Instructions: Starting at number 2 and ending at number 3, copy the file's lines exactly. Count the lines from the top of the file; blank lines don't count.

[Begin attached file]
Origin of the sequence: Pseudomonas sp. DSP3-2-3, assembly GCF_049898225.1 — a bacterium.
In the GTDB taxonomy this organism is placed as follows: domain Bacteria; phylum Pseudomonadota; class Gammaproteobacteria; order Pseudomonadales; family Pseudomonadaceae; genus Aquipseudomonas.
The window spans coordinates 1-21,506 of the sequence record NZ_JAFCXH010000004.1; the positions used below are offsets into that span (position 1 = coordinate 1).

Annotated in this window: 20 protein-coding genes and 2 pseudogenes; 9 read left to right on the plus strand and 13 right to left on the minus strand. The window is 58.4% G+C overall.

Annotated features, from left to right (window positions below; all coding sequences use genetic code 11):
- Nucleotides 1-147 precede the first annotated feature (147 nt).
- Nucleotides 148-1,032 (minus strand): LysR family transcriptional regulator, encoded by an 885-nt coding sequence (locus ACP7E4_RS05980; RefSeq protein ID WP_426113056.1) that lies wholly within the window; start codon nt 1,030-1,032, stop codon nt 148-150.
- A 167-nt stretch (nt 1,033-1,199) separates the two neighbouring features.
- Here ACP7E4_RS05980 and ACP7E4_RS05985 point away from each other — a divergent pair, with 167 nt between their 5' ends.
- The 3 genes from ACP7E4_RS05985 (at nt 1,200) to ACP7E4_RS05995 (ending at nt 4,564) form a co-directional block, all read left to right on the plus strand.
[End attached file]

In the GTDB taxonomy this organism is placed as follows: domain Bacteria; phylum Pseudomonadota; class Gammaproteobacteria; order Pseudomonadales; family Pseudomonadaceae; genus Aquipseudomonas.
The window spans coordinates 1-21,506 of the sequence record NZ_JAFCXH010000004.1; the positions used below are offsets into that span (position 1 = coordinate 1).